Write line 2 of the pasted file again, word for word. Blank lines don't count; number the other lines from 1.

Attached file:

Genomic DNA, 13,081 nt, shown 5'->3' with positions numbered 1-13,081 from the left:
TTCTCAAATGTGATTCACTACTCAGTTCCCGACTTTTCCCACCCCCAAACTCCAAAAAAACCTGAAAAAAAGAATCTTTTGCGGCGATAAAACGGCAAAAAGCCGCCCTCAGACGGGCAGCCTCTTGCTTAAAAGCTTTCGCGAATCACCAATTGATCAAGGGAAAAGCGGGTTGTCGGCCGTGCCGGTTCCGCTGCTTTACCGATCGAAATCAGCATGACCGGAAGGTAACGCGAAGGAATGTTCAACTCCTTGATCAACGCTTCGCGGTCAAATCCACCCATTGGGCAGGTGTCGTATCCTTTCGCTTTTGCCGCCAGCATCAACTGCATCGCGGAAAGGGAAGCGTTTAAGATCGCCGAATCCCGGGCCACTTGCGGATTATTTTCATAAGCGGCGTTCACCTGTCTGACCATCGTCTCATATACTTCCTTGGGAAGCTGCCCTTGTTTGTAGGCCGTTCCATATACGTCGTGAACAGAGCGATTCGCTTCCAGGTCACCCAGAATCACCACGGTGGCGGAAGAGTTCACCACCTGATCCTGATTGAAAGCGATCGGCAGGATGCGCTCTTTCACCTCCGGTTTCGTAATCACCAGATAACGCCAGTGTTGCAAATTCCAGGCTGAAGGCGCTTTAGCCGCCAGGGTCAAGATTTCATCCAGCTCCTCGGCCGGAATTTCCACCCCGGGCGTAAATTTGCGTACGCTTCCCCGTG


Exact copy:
TTCTCAAATGTGATTCACTACTCAGTTCCCGACTTTTCCCACCCCCAAACTCCAAAAAAACCTGAAAAAAAGAATCTTTTGCGGCGATAAAACGGCAAAAAGCCGCCCTCAGACGGGCAGCCTCTTGCTTAAAAGCTTTCGCGAATCACCAATTGATCAAGGGAAAAGCGGGTTGTCGGCCGTGCCGGTTCCGCTGCTTTACCGATCGAAATCAGCATGACCGGAAGGTAACGCGAAGGAATGTTCAACTCCTTGATCAACGCTTCGCGGTCAAATCCACCCATTGGGCAGGTGTCGTATCCTTTCGCTTTTGCCGCCAGCATCAACTGCATCGCGGAAAGGGAAGCGTTTAAGATCGCCGAATCCCGGGCCACTTGCGGATTATTTTCATAAGCGGCGTTCACCTGTCTGACCATCGTCTCATATACTTCCTTGGGAAGCTGCCCTTGTTTGTAGGCCGTTCCATATACGTCGTGAACAGAGCGATTCGCTTCCAGGTCACCCAGAATCACCACGGTGGCGGAAGAGTTCACCACCTGATCCTGATTGAAAGCGATCGGCAGGATGCGCTCTTTCACCTCCGGTTTCGTAATCACCAGATAACGCCAGTGTTGCAAATTCCAGGCTGAAGGCGCTTTAGCCGCCAGGGTCAAGATTTCATCCAGCTCCTCGGCCGGAATTTCCACCCCGGGCGTAAATTTGCGTACGCTTCCCCGTG